Are lower MPF fees really the key to the scheme’s long-term success?

十一月 25, 2017
Eddie Choy

Hong Kong’s largest bank, HSBC, has announced it will slash management fees charged for its Mandatory Provident Fund (MPF) schemes from December 1, with fees for some constituent funds set to drop by as much as 27%.

The reduction is the largest ever in terms of assets covered and is expected to spark off a new round of fee cuts in the city’s compulsory pension scheme, which covers 2.8 million people. “It is likely to lead to more savings for Hong Kong’s working population,” the South China Morning Post (SCMP) proclaimed when the announcement was made on November 16.

Francis Chung, chairman of MPF Ratings Limited, a provider of pension research views and opinions, commends the move to some extent. “HSBC was the only MPF scheme sponsor to transform existing mixed-asset funds into Default Investment Strategy (DIS)-compliant funds, an innovative approach which created DIS funds with immediate scale and rewarded existing members of those funds, not just new DIS fund investors, with an immediate fee reduction,” he tells Asia Asset Management.

All MPF schemes have to offer the DIS, which came into effect on April 1 this year, and was designed to automatically reduce investment risk as a member nears retirement by adjusting benefits in the two designated funds – the Core Accumulation Fund and Age 65 Plus Fund. MPF benefits of members who do not provide investment instructions to their trustees are automatically invested in accordance with the DIS.

The SCMP also quoted Alfred Yip, the head of pensions at HSBC Hong Kong, as saying: “The MPF is a key pillar that supports the retirement life of Hong Kong’s working population. With an increase in the fund balance for each scheme member, proper management of accounts can effectively increase savings for an ideal retirement life. Being one of the largest such fund providers in Hong Kong, HSBC is committed to meeting the retirement needs of our members.”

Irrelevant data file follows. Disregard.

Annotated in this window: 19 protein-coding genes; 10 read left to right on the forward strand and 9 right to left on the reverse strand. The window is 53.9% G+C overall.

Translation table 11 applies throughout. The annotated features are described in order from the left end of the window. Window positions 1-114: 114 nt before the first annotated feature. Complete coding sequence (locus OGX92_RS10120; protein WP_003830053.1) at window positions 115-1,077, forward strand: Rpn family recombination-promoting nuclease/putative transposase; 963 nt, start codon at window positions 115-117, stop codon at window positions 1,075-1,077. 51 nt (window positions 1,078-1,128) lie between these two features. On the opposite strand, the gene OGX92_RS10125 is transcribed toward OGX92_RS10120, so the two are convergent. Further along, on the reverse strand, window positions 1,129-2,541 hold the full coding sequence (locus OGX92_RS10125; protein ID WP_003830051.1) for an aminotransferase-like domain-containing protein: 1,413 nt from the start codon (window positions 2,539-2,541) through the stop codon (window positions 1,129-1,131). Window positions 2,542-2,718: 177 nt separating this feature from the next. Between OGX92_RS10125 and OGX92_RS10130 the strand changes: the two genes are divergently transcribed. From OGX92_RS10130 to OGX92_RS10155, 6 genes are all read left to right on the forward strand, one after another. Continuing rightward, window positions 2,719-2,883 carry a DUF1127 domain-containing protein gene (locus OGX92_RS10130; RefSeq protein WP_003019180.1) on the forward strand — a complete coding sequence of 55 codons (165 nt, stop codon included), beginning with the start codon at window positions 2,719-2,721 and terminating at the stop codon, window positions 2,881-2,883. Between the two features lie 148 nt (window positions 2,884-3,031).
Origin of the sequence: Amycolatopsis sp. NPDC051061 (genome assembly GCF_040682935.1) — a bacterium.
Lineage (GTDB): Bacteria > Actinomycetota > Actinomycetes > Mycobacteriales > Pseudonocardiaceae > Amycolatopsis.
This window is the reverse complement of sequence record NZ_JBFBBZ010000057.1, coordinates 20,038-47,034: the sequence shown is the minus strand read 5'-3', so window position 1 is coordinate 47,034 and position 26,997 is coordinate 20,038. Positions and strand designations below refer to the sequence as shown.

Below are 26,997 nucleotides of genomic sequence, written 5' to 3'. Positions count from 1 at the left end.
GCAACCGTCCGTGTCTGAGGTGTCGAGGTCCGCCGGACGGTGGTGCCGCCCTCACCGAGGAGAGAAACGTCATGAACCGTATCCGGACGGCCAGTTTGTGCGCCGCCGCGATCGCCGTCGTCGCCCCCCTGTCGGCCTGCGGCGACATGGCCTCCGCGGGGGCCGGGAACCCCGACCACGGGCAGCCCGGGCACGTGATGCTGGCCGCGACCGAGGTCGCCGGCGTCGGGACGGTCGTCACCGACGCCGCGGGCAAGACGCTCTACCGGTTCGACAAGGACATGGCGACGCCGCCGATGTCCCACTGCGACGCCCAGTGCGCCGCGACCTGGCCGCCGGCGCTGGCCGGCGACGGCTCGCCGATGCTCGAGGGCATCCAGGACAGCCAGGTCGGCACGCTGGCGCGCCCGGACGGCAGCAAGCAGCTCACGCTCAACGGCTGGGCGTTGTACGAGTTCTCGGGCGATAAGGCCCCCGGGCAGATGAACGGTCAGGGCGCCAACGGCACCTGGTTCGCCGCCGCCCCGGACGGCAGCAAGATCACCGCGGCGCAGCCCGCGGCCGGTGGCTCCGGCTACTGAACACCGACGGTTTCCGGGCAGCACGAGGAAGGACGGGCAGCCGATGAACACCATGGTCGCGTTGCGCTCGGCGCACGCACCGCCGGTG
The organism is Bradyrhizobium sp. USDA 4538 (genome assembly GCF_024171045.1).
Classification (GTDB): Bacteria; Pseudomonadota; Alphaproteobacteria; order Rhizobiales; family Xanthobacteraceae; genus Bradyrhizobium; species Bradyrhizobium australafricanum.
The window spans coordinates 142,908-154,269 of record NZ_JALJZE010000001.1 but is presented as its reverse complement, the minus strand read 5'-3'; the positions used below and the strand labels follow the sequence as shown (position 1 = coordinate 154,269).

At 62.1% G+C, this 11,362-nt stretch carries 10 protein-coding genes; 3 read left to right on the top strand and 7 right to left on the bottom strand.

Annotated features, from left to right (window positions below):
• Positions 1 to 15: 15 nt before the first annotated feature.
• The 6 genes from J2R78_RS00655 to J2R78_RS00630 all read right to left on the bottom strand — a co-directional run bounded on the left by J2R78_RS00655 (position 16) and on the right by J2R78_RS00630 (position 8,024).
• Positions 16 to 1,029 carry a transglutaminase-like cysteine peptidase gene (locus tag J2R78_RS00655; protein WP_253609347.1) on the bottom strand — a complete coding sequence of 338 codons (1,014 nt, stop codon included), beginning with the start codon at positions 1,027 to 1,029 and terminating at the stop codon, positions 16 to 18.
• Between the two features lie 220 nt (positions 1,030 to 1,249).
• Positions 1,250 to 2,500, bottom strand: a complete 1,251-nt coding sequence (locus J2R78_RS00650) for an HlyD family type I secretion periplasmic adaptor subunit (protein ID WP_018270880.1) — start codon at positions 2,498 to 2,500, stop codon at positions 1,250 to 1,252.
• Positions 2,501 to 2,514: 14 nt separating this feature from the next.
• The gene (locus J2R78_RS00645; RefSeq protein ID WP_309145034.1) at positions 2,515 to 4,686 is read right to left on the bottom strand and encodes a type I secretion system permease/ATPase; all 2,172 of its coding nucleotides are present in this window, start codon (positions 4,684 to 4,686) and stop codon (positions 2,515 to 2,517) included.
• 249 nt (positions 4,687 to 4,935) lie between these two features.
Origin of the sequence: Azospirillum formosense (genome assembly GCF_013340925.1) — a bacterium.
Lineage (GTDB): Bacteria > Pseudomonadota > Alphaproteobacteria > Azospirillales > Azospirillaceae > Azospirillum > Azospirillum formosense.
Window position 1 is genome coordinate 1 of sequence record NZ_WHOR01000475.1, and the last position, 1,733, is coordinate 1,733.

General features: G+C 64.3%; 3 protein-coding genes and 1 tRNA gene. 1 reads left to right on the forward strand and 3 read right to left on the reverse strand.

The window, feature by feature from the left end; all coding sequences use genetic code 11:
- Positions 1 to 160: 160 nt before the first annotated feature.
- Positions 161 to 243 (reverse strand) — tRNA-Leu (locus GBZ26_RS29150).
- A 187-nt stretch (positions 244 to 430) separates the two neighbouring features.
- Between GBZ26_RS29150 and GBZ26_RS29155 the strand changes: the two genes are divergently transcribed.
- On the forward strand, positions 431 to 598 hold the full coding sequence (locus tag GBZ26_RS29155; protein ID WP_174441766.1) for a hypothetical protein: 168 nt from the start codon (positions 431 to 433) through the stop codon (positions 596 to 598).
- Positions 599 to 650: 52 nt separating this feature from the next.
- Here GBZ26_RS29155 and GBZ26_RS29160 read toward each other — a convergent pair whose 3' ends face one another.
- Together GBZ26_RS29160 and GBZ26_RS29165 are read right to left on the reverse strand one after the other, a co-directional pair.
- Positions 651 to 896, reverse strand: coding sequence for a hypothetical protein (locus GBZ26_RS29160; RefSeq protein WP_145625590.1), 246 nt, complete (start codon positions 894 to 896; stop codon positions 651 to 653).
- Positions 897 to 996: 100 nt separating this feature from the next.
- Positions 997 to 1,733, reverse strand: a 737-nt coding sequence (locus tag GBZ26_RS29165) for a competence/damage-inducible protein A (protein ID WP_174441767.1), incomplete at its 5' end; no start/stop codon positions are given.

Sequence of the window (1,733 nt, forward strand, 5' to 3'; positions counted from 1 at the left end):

However, Mr. Chung points out that an unintended consequence of lowering fees in the DIS-compliant funds was that it accentuated the fee difference between HSBC’s other mixed-asset funds and their now DIS-compliant funds.

Yet on the day HSBC’s announcement was made, the Mandatory Provident Fund Schemes Authority (MPFA) announced it “welcomes another round of management fee reductions by a MPF service provider, which benefits millions of MPF account holders”.

A spokesperson for the regulatory body said in the same statement that “The MPFA has always been concerned about the level of MPF fund fees. It has repeatedly urged the MPF industry to reduce fund fees and taken a number of measures to make room for fee reductions. These measures include enhancing and standardising fee disclosure, implementing the Employee Choice Arrangement, streamlining and simplifying administrative processes, requesting trustees to offer low-fee funds as well as merge less efficient schemes and funds”.

The MPFA also said it had expected the DIS to have a benchmark effect on the market. “With the fees of the DIS funds capped, their introduction has put pressure on other MPF funds to reduce fees as well. From the passage of the DIS legislation in May 2016 to end October 2017, 63 MPF funds had cut their fees, with the biggest reduction up to 54.55%”, it stated. It also added that it expects other MPF service providers to follow suit and reduce the fees of MPF funds to benefit more scheme members.

But is lowering fees across the board really the best way forward for the mandatory retirement scheme and its members? Mr. Chung isn’t convinced.

“By demonstrating innovation and taking the lead on fee positioning, HSBC is demonstrating leadership in an industry which should demand competition, but I would caution the industry to reflect on the obsession-like focus it has on fees. The long-term success of MPF will not be a result of lower fees, rather, the industry’s ability to effectively engage with members to motivate them to focus on building wealth,” he says.

The MPF had total assets of HK$673 billion (US$86.6 billion) as of January 31, 2017.

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